February 22, 2024

The foreign aid bill in the Senate is passed; $95 billion in aid has been approved

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WASHINGTON — The Senate passed a $95 billion foreign aid bill early Tuesday, capping a protracted battle that exposed deep foreign policy divisions within the Republican Party.

The 70-29 vote sends the funding bill to the House of Representatives, where House Speaker Mike Johnson has said his chamber will not consider the legislation because it does not include border security provisions. The package would free up $60 billion to support Ukraine, which has been fighting Russia since February 2022.

It would also send $14 billion in military aid to Israel, $9 billion in humanitarian aid to Gaza and elsewhere, and nearly $5 billion to defend Taiwan.

Supporters of the legislation — including most Democrats and Senate Minority Leader Mitch McConnell — see Russian President Vladimir Putin as a threat to democracy in Europe. An investment in Ukraine’s efforts to keep Russia at bay would prevent the involvement of US forces along the line, they argued, if Russia succeeded and felt emboldened to adopt an ally in the North Atlantic Treaty Organization traps.

“If we want the world to remain a safe place for freedom, for democratic principles and for our future prosperity, America must lead the way,” Senate Majority Leader Chuck Schumer said on the Senate floor after the bill was passed. accepted. “And with this bill, the Senate is declaring that America’s leadership will not waver.”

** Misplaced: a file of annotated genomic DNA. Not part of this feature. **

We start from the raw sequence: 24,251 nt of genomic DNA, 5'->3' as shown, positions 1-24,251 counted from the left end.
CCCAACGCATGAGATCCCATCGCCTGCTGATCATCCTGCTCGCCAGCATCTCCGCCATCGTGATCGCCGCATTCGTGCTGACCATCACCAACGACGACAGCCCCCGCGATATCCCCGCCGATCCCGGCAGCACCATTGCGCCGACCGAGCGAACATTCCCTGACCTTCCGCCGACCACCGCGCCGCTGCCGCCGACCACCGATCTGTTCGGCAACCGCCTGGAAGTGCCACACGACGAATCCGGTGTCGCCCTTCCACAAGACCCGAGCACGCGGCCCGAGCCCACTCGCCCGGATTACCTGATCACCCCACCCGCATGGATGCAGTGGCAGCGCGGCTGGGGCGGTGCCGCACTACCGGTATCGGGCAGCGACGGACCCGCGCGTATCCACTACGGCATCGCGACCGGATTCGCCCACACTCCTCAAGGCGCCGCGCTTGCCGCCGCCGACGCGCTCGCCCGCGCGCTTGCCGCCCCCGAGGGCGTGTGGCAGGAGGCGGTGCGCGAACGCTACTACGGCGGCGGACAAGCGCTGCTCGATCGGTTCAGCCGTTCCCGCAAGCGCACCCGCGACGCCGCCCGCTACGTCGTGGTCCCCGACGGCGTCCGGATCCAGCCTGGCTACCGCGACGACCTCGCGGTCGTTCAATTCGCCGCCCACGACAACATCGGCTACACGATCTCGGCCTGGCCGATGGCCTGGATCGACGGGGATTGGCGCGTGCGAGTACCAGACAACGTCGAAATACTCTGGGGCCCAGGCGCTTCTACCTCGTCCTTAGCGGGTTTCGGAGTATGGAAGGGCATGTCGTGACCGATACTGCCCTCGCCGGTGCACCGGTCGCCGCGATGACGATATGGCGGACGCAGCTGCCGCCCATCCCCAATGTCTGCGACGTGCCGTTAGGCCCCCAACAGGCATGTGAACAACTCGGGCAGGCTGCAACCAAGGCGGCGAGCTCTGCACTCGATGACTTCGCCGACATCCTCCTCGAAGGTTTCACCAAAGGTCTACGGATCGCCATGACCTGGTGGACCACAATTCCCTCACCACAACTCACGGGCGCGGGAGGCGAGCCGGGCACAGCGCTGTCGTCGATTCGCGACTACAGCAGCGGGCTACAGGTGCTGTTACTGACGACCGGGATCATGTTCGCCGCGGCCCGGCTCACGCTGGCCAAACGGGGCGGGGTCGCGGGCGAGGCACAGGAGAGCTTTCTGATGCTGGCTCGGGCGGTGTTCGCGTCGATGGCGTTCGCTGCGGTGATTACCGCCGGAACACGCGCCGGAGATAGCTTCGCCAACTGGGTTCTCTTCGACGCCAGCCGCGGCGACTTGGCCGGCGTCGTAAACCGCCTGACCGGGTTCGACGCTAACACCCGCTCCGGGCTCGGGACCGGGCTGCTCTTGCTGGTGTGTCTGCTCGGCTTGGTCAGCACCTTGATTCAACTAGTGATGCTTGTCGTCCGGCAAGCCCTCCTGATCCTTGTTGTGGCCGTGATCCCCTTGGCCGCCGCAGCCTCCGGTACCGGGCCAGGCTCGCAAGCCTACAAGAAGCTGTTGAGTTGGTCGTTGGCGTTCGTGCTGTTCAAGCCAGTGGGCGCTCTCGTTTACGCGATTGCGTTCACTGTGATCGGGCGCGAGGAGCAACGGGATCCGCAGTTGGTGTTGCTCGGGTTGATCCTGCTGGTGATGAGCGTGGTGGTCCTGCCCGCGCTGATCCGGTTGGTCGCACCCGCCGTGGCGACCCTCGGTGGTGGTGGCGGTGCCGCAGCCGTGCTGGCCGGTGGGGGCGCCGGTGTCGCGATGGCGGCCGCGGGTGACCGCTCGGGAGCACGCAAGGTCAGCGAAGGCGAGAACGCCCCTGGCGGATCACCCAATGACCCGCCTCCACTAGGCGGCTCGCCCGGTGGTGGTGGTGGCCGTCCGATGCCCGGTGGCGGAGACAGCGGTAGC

Sen. Mitt Romney, R-Utah, called it “the most important vote we will ever take as United States senators.” He was one of 18 Republican senators who repeatedly blocked a filibuster from their colleagues in the days leading up to the final vote.

‘We must tackle America’s problems’

However, the majority of Republicans in the Senate opposed advancing the aid. They cited hesitations about using taxpayer money to support a war abroad when there are other problems to address at home and federal debt to grow.

“We should address America’s problems before we address the world’s problems,” said Sen. Rand Paul, R-Ky., who led efforts to delay the bill’s passage.

Much of the funding earmarked for Ukraine would go to U.S. defense contractors. Nearly $20 billion would replenish the Defense Department’s stockpile of weapons and equipment it has already supplied to Ukraine; another nearly $14 billion would go to a Defense Department program in which the agency buys new weapons for Ukraine from U.S. manufacturers.

Sen. Ron Johnson, R-Wisc., called it a “completely depraved justification for this war” that the funding would build America’s industrial base or create jobs. Putin “is an evil war criminal,” he said, “but he will not lose… every day that passes, more Ukrainians die.”

Some left-wing senators also voted against the bill over concerns about support for Israel’s continued bombing of Gaza. As it seeks to destroy Hamas in retaliation for the October 7 attack, Israel has waged a devastating bombing campaign in the Gaza Strip, killing more than 28,000 people and forcing millions to flee.

“There is a simple question that needs to be asked: How can it happen that despite waging a horrific war that has caused enormous suffering… the US Congress is about to send another $10 billion in unlimited military aid to Israel? ” Sen. Bernie Sanders, I-Vt., said Sunday. “It’s beyond my understanding.”